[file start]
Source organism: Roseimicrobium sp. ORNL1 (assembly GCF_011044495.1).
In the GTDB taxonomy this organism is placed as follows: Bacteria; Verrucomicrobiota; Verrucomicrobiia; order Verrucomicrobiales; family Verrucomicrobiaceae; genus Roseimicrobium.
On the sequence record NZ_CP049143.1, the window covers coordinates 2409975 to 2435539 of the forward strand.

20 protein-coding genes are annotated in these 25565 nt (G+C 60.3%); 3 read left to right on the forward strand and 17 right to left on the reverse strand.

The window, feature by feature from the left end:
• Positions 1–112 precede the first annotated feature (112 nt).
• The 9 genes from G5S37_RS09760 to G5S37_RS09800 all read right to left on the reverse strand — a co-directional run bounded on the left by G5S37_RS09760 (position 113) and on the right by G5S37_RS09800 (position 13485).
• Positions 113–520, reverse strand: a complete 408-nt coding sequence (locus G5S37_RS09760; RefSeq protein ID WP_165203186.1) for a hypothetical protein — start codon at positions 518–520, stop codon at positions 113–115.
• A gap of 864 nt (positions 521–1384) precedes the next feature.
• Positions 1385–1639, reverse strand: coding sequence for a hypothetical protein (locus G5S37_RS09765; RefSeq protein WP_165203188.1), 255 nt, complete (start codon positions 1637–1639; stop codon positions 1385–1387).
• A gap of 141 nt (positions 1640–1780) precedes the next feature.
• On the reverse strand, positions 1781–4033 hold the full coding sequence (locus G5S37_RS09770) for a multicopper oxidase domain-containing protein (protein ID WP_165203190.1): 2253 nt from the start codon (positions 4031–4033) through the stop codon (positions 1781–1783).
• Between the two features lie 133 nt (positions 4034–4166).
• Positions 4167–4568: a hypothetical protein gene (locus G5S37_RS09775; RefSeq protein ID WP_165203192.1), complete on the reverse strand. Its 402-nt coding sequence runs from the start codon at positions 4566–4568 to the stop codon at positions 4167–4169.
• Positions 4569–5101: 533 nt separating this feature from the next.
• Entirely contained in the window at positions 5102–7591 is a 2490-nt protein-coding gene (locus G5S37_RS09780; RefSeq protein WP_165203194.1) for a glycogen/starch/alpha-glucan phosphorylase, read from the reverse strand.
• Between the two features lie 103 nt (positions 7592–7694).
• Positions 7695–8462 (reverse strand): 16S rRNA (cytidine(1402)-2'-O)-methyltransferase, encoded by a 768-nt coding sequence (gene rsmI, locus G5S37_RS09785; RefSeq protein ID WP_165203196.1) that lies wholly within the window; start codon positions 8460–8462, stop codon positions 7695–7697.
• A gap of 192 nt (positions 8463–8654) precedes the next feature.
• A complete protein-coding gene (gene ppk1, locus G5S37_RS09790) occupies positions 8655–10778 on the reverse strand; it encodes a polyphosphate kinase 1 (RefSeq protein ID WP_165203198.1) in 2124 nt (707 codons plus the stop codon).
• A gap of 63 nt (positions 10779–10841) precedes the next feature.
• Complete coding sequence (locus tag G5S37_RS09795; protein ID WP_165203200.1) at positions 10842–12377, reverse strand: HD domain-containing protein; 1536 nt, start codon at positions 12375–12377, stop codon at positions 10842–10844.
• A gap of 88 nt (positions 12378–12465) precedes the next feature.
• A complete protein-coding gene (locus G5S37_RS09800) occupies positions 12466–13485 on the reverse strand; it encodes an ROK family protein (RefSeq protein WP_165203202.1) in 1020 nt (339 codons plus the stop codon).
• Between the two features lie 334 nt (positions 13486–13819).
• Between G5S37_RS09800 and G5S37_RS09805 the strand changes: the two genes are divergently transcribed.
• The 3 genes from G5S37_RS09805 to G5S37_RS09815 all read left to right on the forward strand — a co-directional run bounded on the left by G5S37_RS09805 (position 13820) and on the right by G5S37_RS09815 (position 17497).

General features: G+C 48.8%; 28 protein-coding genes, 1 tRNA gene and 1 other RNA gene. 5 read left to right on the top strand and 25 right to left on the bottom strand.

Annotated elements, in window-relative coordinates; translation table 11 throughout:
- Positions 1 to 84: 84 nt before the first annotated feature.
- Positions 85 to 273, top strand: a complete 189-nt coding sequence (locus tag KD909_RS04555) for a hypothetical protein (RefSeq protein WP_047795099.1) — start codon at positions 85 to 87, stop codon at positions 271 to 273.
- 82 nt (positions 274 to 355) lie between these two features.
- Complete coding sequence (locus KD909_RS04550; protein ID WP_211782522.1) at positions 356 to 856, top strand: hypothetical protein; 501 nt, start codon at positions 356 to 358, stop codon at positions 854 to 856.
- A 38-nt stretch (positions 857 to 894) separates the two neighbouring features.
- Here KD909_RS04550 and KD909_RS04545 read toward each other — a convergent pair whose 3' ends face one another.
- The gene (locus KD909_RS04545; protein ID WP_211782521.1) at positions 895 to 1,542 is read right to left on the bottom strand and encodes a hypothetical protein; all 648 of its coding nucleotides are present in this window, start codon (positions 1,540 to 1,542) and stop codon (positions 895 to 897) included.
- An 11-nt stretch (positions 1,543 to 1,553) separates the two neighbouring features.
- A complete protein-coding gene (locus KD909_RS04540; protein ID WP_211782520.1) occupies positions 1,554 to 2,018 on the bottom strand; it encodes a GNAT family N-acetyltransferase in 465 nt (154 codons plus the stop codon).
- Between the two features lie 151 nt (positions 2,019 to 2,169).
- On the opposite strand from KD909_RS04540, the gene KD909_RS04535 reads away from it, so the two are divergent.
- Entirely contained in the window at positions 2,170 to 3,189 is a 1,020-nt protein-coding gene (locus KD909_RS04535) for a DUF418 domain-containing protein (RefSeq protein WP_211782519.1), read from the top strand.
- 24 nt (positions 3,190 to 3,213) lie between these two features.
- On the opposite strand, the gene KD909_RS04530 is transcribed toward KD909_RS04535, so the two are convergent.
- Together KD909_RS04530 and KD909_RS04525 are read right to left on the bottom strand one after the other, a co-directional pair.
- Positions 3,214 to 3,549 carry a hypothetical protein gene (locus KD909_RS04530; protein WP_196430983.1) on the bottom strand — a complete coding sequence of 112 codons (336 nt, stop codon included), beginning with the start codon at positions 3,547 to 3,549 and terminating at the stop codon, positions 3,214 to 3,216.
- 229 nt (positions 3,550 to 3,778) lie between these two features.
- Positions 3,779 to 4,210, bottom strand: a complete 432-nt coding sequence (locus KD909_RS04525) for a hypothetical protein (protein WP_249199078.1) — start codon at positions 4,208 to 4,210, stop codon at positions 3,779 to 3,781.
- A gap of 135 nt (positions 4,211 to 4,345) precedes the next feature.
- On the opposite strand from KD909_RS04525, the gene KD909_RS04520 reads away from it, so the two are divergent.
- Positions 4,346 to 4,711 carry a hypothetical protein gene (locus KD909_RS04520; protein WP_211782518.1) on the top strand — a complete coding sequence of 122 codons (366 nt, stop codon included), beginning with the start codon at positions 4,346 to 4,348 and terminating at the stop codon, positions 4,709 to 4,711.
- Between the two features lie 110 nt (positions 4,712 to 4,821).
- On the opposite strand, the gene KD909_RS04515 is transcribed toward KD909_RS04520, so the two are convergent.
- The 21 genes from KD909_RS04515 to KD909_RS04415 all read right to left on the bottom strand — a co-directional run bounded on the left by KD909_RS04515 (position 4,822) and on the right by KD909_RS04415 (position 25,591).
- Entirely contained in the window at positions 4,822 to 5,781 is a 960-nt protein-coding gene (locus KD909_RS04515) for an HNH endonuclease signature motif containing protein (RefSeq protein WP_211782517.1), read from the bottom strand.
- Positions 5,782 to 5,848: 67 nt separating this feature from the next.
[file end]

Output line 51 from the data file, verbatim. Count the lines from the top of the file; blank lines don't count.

- Between the two features lie 110 nt (positions 4,712 to 4,821).